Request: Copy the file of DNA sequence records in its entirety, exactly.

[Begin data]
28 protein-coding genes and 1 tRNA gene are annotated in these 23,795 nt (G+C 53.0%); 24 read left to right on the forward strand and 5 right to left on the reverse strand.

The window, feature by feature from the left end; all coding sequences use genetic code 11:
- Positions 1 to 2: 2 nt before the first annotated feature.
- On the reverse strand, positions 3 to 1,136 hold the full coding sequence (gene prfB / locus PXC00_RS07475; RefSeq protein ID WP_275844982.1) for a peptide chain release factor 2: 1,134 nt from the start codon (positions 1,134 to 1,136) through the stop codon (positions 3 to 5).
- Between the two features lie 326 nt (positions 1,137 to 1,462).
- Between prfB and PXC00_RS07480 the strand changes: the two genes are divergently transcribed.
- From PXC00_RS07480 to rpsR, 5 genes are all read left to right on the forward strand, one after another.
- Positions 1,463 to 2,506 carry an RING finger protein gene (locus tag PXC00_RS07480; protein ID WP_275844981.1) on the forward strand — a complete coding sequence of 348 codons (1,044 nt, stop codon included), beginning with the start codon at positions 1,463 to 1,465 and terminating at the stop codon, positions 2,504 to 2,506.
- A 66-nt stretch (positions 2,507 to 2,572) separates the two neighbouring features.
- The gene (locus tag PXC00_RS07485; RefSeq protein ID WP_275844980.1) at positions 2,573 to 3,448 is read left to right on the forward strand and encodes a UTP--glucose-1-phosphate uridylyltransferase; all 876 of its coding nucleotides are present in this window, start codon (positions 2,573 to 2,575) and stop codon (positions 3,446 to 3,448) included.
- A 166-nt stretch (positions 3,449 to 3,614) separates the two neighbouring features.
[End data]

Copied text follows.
28 protein-coding genes and 1 tRNA gene are annotated in these 23,795 nt (G+C 53.0%); 24 read left to right on the forward strand and 5 right to left on the reverse strand.

The window, feature by feature from the left end; all coding sequences use genetic code 11:
- Positions 1 to 2: 2 nt before the first annotated feature.
- On the reverse strand, positions 3 to 1,136 hold the full coding sequence (gene prfB / locus PXC00_RS07475; RefSeq protein ID WP_275844982.1) for a peptide chain release factor 2: 1,134 nt from the start codon (positions 1,134 to 1,136) through the stop codon (positions 3 to 5).
- Between the two features lie 326 nt (positions 1,137 to 1,462).
- Between prfB and PXC00_RS07480 the strand changes: the two genes are divergently transcribed.
- From PXC00_RS07480 to rpsR, 5 genes are all read left to right on the forward strand, one after another.
- Positions 1,463 to 2,506 carry an RING finger protein gene (locus tag PXC00_RS07480; protein ID WP_275844981.1) on the forward strand — a complete coding sequence of 348 codons (1,044 nt, stop codon included), beginning with the start codon at positions 1,463 to 1,465 and terminating at the stop codon, positions 2,504 to 2,506.
- A 66-nt stretch (positions 2,507 to 2,572) separates the two neighbouring features.
- The gene (locus tag PXC00_RS07485; RefSeq protein ID WP_275844980.1) at positions 2,573 to 3,448 is read left to right on the forward strand and encodes a UTP--glucose-1-phosphate uridylyltransferase; all 876 of its coding nucleotides are present in this window, start codon (positions 2,573 to 2,575) and stop codon (positions 3,446 to 3,448) included.
- A 166-nt stretch (positions 3,449 to 3,614) separates the two neighbouring features.